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Humshehri: Thinking Pakistan's History

Thinking Pakistan's History


Urdu Version

Hyderabad city has been linked with both Alexander the Great and Muhammad bin Qasim. Originally a small city contained inside a fort, it is now one of the top ten populous cities of Pakistan.

Last Updated: 13 Sep. 2013


The city of Hyderabad, Pakistan is located on the east bank of the Indus, at an approximate distance of 179 km northeast of Karachi. In 1998 it had a population of 1.17 million and was the sixth largest city in Pakistan. After Karachi, it is the second most important city of Sindh in terms of commerce and industry.

Hydrabad Map
Hyderabad location
(Google Maps)

Administratively, Hyderabad city lies in the Hyderabad District of Sindh. This area is part of the alluvial plain and is broken only by a small limestone range known as the Ganja Hills running north to south, parallel to the Indus. Hyderabad city is located upon the most northerly hill of a small ridge known as Ganjo- Takkar, which in Sindhi means barren hills or a hill devoid of vegetation.


In prehistoric times, Ganjo-Takkar was used as a place of worship. Some historians further claim that this was also the site of Patala, which Alexander the Great once touched upon on his way back home around 326 BC. The accounts of travelers point historians to a city known as Pata-sila, or flat rock, which is an accurate description of the long flat topped hill where present day Hyderabad is located. But this claim is still highly debated. However, it has been established that this site was once known as Nerun-Kot, or fort of Nerun, after a Hindu ruler by the name of Nerun.

The Chachnama reports that at the time of the Arab conquest of Sindh, Nerun-Kot was a flourishing city under the rule of a Buddhist priest. This priest entered into an agreement with Al Hajjaj ibn Yusuf against the Hindu ruler, Raja Dahar of Sindh. The city opened its gate to Muhammad bin Qasim, traded with the Arabs for supplies and agreed to pay tribute.

During the Arab rule of Sindh, Nerun-Kot was known as Al-Nerun, and it was one of the 11 principle cities of the Arab Kingdom of Al-Mansura. Arab geographers who visited these cities praised Al-Nerun for its fertile land and its prosperous citizens. Although by the end of Arab rule Al-Nerun lost its importance, it still retained its name. Up till the 1970s, older residents of Hyderabad still recalled it as Nerun.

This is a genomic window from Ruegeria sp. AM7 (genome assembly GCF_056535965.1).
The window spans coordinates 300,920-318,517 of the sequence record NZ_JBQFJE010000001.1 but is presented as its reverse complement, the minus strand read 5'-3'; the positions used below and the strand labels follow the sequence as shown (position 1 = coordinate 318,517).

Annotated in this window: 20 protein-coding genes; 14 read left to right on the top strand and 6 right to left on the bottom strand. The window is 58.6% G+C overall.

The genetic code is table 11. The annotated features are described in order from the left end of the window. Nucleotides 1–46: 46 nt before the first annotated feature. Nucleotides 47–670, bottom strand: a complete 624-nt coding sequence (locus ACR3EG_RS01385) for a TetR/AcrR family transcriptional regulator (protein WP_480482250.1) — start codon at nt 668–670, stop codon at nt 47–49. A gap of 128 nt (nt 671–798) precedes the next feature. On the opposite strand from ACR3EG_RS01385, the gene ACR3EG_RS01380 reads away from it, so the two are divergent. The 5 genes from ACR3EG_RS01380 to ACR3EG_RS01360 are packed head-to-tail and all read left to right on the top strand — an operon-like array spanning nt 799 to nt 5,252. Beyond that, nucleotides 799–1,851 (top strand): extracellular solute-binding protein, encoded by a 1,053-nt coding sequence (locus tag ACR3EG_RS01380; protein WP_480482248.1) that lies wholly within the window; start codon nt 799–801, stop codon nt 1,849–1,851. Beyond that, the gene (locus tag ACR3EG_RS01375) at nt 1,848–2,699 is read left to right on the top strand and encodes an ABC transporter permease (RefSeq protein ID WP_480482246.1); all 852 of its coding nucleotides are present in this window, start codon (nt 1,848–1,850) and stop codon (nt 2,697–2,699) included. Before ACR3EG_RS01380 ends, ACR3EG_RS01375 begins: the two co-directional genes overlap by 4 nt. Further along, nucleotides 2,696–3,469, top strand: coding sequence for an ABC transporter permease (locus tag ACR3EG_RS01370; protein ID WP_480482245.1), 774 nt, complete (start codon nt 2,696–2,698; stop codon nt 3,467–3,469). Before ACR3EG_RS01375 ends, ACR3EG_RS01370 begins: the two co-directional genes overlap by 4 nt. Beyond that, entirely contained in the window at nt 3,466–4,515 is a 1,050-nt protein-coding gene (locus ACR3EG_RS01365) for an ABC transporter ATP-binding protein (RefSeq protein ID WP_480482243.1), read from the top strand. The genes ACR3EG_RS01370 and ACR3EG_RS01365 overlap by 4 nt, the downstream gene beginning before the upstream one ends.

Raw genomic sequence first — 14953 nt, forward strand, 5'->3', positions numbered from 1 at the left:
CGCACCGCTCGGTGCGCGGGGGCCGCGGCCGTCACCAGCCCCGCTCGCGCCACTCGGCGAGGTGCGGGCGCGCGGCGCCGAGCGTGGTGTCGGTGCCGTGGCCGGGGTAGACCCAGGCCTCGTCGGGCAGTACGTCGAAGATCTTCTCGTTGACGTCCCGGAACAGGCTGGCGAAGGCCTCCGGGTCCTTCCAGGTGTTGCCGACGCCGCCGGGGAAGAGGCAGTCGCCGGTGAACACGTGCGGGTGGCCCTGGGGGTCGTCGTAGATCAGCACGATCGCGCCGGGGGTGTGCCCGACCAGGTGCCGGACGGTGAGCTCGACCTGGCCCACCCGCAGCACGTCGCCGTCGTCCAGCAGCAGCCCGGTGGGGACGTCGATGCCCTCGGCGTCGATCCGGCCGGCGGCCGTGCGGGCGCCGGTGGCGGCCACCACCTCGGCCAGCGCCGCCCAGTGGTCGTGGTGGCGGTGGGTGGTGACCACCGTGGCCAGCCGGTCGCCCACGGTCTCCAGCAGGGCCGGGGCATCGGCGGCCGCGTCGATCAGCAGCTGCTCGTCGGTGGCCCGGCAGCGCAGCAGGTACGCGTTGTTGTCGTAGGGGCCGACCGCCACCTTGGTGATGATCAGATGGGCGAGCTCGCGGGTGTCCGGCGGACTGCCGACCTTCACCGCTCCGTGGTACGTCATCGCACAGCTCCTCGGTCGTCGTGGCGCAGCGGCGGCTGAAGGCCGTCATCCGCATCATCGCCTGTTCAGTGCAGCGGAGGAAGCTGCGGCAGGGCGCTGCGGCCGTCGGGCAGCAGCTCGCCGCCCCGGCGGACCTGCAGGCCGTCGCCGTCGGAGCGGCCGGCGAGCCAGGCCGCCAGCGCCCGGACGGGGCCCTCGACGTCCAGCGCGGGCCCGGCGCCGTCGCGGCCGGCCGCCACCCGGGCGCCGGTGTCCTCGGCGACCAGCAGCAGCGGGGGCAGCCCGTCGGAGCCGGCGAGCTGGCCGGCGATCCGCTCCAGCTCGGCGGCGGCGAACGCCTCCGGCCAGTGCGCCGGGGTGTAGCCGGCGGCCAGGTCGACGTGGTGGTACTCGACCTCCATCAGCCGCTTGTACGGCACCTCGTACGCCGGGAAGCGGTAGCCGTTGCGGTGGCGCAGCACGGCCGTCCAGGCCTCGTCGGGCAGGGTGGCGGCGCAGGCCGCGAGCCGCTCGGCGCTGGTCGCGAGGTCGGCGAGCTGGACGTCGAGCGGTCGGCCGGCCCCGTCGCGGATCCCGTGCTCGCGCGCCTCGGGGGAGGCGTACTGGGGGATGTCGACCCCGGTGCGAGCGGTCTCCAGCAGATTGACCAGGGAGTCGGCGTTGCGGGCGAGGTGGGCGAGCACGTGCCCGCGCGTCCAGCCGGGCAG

Modern history of Hyderabad begins around 1768, during the Kalhora period, when Ghulam Shah Kalhora shifted his capital from Khudabad to Al-Nerun and named this city Hyderabad after the fourth Caliph Ali who was also known as ‘Haider’. Not only did he fortify and strengthen the old fort, he also took a keen interest in the development of Hyderabad city. After his death, his son shifted the capital back to Khudabad. In 1789, the Talpur king Mir Fateh Khan made Hyderabad his capital and for the next 60 years, Hyderabad was further developed, both economically and structurally. The British took over Hyderabad in 1843 and initially used it as their capital.

Famous forts

Hyderabad Fort
Hyderabad Fort
(Wikimedia Commons)

The Hyderabad Fort is commonly known as Pucca Qila and is one of the two forts of Hyderabad. It existed even before the Arabs landed in Sindh. It was renovated by Ghulam Shah Kalhora before he shifted his capital to Hyderabad.

Shah Makki Fort is commonly known as Kacha Qila. It is generally believed that Ghulam Shah Kalhora constructed this fort to protect the mausoleum of Hazrat Shah Makki, a Muslim saint. According to other historians, the bricks used in the structure indicate that this fort is an earlier monument of the Arghun and Turkhan period and Ghulam Shah Kalhora simply renovated it. In the month of Zilhajj, devotees from all over come together for a two day urs (death anniversary celebration) of Sheikh Makki.

Find out more

Books & Articles

Bohra, Qmmaruddin. City of Hyderabad, Sindh: 712-1947. Karachi: Royal Book, 2000.

Pathan, Mumtaz Husain. Arab Kingdom of Al-Mansurah in Sind. Hyderabad: Institute of Sindhology, University of Sind, 1974.


Ali, Z. “239th Death Anniversary: What Would the Man Who Built Hyderabad Think of It Today?” The Express Tribune, 8 Aug. 2011.

Khan, Jamil. “Hyderabad—a City worth Visiting.” Dawn, 1 Oct. 2005.